As per the prosecution, the victim was in touch with the applicant through mobile chatting. On 17 January 2020, the victim was enticed away by the accused on the pretext of giving her some gifts and on the promise that they shall return within a period of one hour. He took her to a room and raped her. Two other co-accused and another unknown person also committed rape with her and threatened to kill her father and brother if she revealed their identity to anyone.
The victim contacted her father and dialled the 100 number to the police. Police retrieved her and registered the case against the accused and arrested them. However, when submitting the final report, the Investigating Officer exonerated the co-accused persons.
The accused moved to the High Court seeking bail arguing that the victim is a consenting party and highlighted other circumstantial evidence to support the claim.
The court noted that as per the final report, the conversations between the applicant and the victim do indicate proximity between the two, but it also highlights that the victim’s age falls below 18 years, which is the legal age for consent.
Therefore, even if there is consent, it is insignificant. It further stated that even is consent is presumed, willingness is absent as indicated by the medical examination report of the victim.
The court found the bail application devoid of any merit and dismissed the same.
Delhi HC: Landlord can’t be made to suffer indefinitely for tenant’s misconduct
In the case, Farida Begum vs. Govt. of NCT of Delhi through Dy Labour Commissioner & Anr, the Delhi High Court directed the Delhi government to de-seal a property which was sealed last year after it was found that the tenant has engaged children for his tailoring business. The court observed that the landlord cannot be made to suffer indefinitely due to the misconduct of the tenant.
The petitioner has rented out the property to a man last year. The tenant was found to have engaged children in the business of stitching/tailoring on the property. The premises was duly sealed, and an FIR was registered at Gandhi Nagar police station. During the inspection of various properties in the area, a total of 30 children were found to have been working on various premises. As per the police, the tenant is absconding.
The petitioner has argued that she cannot be made to suffer due to the misconduct of the tenant and has sought a de-sealing of the property.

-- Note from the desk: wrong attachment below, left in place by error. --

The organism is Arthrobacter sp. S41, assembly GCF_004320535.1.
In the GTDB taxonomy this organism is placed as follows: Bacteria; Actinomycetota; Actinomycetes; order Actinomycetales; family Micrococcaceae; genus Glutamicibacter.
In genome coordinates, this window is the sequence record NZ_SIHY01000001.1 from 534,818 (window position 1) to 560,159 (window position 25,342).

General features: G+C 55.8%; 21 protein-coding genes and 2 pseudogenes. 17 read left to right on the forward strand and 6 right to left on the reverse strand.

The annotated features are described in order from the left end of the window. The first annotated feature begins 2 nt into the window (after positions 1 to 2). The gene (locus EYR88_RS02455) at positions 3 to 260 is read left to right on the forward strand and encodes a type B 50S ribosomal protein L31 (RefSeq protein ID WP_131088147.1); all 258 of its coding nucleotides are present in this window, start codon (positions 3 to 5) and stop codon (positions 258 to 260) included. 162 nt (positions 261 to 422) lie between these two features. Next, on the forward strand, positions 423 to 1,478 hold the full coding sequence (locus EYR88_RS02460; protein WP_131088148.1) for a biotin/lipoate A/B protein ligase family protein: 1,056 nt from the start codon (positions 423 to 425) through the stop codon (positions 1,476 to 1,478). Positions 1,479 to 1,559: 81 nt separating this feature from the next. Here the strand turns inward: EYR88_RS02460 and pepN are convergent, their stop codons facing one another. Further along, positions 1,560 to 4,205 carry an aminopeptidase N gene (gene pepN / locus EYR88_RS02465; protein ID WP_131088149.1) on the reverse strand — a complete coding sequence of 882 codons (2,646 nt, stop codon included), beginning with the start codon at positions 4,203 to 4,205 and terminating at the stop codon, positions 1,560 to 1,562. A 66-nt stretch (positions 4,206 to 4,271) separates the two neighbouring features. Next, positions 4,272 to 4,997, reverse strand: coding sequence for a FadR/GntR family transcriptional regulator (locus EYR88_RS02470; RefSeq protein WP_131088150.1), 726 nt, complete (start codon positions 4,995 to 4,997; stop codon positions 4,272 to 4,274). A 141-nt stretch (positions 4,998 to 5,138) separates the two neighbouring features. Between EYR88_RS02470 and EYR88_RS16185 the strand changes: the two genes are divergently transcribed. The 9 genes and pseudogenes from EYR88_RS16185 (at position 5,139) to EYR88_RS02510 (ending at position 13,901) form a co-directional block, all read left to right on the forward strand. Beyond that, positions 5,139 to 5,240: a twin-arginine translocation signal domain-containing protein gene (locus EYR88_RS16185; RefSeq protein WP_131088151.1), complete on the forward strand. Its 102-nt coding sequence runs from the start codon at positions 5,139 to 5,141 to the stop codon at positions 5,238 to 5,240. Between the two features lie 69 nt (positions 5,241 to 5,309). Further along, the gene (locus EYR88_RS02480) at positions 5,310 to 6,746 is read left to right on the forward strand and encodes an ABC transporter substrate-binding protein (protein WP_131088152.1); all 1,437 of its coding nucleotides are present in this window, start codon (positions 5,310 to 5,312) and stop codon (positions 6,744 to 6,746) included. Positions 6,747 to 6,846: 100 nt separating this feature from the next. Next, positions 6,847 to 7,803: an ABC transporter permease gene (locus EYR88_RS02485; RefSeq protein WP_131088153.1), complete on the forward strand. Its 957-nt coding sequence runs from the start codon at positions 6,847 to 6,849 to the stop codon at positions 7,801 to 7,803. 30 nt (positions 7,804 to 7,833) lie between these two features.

The Court took cognisance of the petition of the landowner and stated that the petitioner is merely a landlady of the property and that the rent was one of the sources of income. It highlighted that there are no allegations against the petitioner of having been complicit in any manner with the tenant, and hence the petitioner ought to be permitted to use her property. The court directed the government to de-seal the property.
Madras HC: Upholds a conviction and sentence of a man in POCSO case.
Justice P Velmurugan has upheld the conviction and sentence of a person accused of kidnapping and forcibly marrying a 17-year-old girl.
He was convicted by the trial court under Sections 366 of IPC, Section 5(I) of the POCSO Act and Section 3(1)(r)(w)(i) r/w 3(2)(Va) of SC/ST Act and sentenced to rigorous imprisonment for a period of 10 years.
The counsel on behalf of the accused has referred to Vijayalakshmi & Anr vs. State by Inspector, wherein the court has observed that the legislature must take into consideration the cases of adolescents involved in relationships and should swiftly bring in necessary amendments under the POCSO Act. The argument presented as that the victim, who was between 16-18 years of age, cannot be treated as a minor.
Justice P Velmurugan stated that the opinion not to consider 17-18 year-olds under POCSO was the opinion of that judge in the case and may not be found in all cases, as the law defines that the person who has not completed the age of 18 years, is a child.
It refused to grant any relief to the convict based on this argument. It observed that the victim was a minor and was taken into custody by the appellant without her knowledge or consent of her natural guardians and proceeded to commit an assault on her. This offence falls under Section 5(I) which is punishable under Section 6 of the POCSO Act.